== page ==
We Don’t Even Notice It
The end of the summer days in the northern hemisphere is something I could never do without in my life.
I realized this when I spent six months in Brazil at nineteen, and the days, regardless of the season, would suddenly end at five in the afternoon.
I, a rookie in the tropics and unfamiliar with basic geographic phenomena, was disturbed by the light fading so quickly. Especially when the heat remained, and my brain, confused by it all, associated nightfall at that hour with the coming of an icy winter night.
But it is not only the prolongation of the light that enchants me on these summer days. But so much more the coming to them and slowly witnessing the days getting longer, in a movement of nature that we cannot see with the naked eye but that we feel with the passing of another week.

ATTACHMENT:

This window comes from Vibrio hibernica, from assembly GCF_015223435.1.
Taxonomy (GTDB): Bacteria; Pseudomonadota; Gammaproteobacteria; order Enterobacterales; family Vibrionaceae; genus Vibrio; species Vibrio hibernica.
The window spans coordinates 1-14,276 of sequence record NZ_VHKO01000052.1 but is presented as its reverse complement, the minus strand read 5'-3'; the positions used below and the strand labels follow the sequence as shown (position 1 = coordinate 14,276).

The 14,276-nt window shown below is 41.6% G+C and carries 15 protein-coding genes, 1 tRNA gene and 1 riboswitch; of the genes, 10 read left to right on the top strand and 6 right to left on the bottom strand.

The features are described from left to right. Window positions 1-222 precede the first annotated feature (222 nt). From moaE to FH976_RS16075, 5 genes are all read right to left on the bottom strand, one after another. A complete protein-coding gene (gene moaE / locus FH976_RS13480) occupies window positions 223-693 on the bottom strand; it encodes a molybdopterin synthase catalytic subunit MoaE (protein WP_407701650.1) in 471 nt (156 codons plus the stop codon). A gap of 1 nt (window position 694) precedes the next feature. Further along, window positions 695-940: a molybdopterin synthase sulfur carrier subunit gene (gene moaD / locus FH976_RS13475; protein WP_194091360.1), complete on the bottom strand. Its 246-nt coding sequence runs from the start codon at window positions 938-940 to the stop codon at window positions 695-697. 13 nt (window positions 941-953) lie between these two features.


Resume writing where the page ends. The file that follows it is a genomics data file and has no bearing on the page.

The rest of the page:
All this force of nature was even more palpable when as a teenager, the classes ended, and together with my classmates, we left school around five in the afternoon and found already a dense and dark night, cold and silent.
When we were also freer from parental control, we would take the school bus, get out, and walk down the road through the village, between forests or not, trying to get home to sit by the fire quickly.
If luck was on our side, sometimes we went in a group; other times, the road was a silent and lonely walk.
Clearly, there was no way we could find time to do homework. Those who lived close to the school gained an hour or two more than the rest of us who had to travel farther, and I couldn’t even complain.
Some crossed the mountain so that when they got home, they would almost jump out of the bus and go to bed -even today, I see that few people living in those remote places continued any kind of study.
For more than half of the school year, our backpacks would be kept hidden during the week, and only when it came to the weekend would we open them to review something. I confess that I was possibly one of the worst in terms of homework.